The Hoplite is a plastic cover for night vision devices that primarily alters the way that the device can be focused so that objects both near and far can be in focus and secondarily protects the objective lens from damage. It focuses the device via an adjustable aperture (3 sizes included) on the cap and protects the lens via a sacrificial lens that is always in place over the objective lens when the Hoplite is installed.

It looks very much like a scope cap but you need only to put hands on it to see that its quality far surpasses a typical scope cap. Scope caps wear out in three places – the spring that snaps them open, the friction lock that keeps them closed, and the hinge. The Hoplite doesn’t have a spring to break or wear out. It doesn’t have a friction lock. Instead, it relies on a large, well-constructed hinge to stay in the open and closed position.

The Hopelite attaches to the night vision device via a tension lock mechanism that is very secure.

The hinge is secured with a fairly large and confidence inspiring pin.

The hinge is secured with a fairly large and confidence inspiring pin.

Observations from Use

You only need to look through a Hoplite equipped night vision device one time to understand how valuable it is. It allows you to focus your device for “infinity” and then never touch the focus again. Without the Hoplite, that would mean that distant objects are in focus but near objects are blurry and unrecognizable. The Hoplite allows both and near and far objects to be in focus simply by closing the cap.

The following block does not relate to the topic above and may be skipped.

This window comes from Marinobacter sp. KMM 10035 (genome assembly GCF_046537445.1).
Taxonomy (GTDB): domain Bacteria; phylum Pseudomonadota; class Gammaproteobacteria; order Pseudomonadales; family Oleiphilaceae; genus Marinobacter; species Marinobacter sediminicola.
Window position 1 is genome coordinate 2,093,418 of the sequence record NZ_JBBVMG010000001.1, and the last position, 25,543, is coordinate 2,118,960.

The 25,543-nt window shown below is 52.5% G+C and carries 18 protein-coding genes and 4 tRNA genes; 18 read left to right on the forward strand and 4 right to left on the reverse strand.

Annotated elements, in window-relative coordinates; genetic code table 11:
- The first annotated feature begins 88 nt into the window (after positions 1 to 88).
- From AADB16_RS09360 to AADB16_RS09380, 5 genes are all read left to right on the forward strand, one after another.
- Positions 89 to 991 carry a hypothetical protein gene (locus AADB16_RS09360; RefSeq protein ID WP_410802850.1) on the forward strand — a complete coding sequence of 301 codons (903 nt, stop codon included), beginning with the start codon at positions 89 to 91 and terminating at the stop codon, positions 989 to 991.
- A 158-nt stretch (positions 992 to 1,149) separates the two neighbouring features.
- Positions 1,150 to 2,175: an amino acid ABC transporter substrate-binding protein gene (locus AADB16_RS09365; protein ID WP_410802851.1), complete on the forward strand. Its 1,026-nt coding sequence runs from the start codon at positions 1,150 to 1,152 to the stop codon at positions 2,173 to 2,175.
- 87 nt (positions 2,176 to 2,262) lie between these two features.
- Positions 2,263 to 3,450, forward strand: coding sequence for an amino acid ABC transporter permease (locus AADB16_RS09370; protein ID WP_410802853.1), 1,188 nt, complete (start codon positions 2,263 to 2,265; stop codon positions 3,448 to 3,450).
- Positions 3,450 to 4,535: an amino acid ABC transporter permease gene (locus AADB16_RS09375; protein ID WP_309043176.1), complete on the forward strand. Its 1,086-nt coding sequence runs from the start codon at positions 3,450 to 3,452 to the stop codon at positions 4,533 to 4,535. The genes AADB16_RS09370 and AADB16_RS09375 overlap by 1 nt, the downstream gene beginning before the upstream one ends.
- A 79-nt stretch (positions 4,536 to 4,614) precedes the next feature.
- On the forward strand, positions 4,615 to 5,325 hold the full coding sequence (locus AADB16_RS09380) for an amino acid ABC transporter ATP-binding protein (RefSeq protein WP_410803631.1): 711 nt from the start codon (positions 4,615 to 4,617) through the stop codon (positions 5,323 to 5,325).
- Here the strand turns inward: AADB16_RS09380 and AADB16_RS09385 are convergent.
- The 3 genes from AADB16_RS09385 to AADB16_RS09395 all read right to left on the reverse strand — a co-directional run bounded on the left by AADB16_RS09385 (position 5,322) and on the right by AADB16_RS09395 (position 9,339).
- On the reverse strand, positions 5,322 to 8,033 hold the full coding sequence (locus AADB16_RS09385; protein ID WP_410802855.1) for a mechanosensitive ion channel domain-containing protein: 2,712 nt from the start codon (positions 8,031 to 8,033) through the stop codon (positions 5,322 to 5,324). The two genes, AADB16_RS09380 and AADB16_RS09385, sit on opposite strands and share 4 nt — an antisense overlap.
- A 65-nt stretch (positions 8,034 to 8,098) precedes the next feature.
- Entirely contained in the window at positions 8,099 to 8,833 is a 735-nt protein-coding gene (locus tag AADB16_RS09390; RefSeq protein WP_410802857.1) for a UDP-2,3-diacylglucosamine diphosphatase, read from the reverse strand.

The difference that the Hoplite makes is readily apparent. One of the most dramatic examples that I can think of from my time with the Hoplite is that it was actually possible to peer into the chamber of a carbine at arm’s length and focus well enough to identify what type of malfunction you might be dealing with while still being able to glance down range and see targets in perfect focus.

Phokus Research Group Hoplite Aperture Installed

Hoplite cover with an aperture installed

Phokus Research Group Hoplite Aperture Open

Hoplite cover with no aperture installed

Phokus Research Group Hoplite Aperture Sizes

All 3 aperture sizes